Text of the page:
This evidence, and the legitimate inferences to be
drawn therefrom, plainly support the jury’s response to special
interrogatory 5, namely, that “Fountain Place placed dirt over
the pipeline and thereby disturbed the status quo to the extent
that it became reasonably necessary that EQT relocate its
(Spec. Interrogs. at 2 (emphasis added)).
in the light most favorable to plaintiffs, the jury could
properly have reached its verdict as to the status-quo claim in
Fountain Place next contends that plaintiffs failed to
present expert testimony that the fill material “created a risk
of serious harm to the pipeline's integrity . . . .” (Def.’s Mot.
First, it is noteworthy that Fountain Place did not
object at trial to testimony and documentary evidence received
from plaintiffs on the point.
For example, Joe Gilmore testified
that the burial of noncoated pipe, such as the apparently bare
DC-4, results in speedier corrosion.
(Tr. at 6).
cross examination, Ricky Dalton conceded that it was unsafe to
work around an active gas pipeline.
Second, however, Fountain Place itself sponsored the
introduction of this same type of evidence.
exhibit 2 is a November 24, 2001, email from David Jewell to Joe
It states as follows:
I have been attempting to keep them from damaging our
facilities and I have attempted to warn them of the
safety factors involved in working on top of our P/L.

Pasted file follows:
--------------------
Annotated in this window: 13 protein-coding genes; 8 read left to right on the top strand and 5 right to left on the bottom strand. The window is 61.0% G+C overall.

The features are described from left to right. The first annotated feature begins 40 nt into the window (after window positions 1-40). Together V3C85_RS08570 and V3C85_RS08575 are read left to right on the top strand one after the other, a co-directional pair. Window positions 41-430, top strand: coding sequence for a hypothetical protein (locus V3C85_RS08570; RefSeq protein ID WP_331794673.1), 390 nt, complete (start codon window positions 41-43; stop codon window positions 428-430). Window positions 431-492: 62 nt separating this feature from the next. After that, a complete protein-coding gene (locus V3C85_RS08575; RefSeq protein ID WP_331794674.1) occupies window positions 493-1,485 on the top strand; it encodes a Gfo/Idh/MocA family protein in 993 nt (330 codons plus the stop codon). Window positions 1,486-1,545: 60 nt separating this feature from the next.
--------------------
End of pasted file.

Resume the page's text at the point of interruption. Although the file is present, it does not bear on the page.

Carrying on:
A couple of weeks ago I requested a letter of their
intentions and an acknowledgment of the safety issues.
. . .
Our well operator discovered them working on top of the
line again on Wed.
(Def.’s Ex. 2 at 1 (emphasis added).
Similarly, Fountain Place
secured the admission into evidence of exhibit 7, a September 24,
2007, letter from EGE Vice President and General Counsel David K.
Dewey, to Fountain Place’s principals, stating that “Fountain
Place’s encroachment over this natural gas pipeline is decidedly
inadvisable from a safety standpoint.”
(Def.’s Ex. 7 at 1).
Fountain Place’s exhibit 8, which is additional correspondence
between the aforementioned individuals dated February 6, 2008,
states that plaintiffs have begun relocating the pipeline “[d]ue
to the potential for safety issues created by Fountain Place’s
placement of substantial overburden on the line . . . .”
Ex. 8 at 1).
This and other evidence in the record amply supports
plaintiffs’ view that the relocation of DC-4 was necessary.
court would not, in any event, have permitted expert evidence
under the circumstances.
In Scott v. Sears, Roebuck & Co., 789
F.2d 1052 (4th Cir. 1986), our court of appeals observed as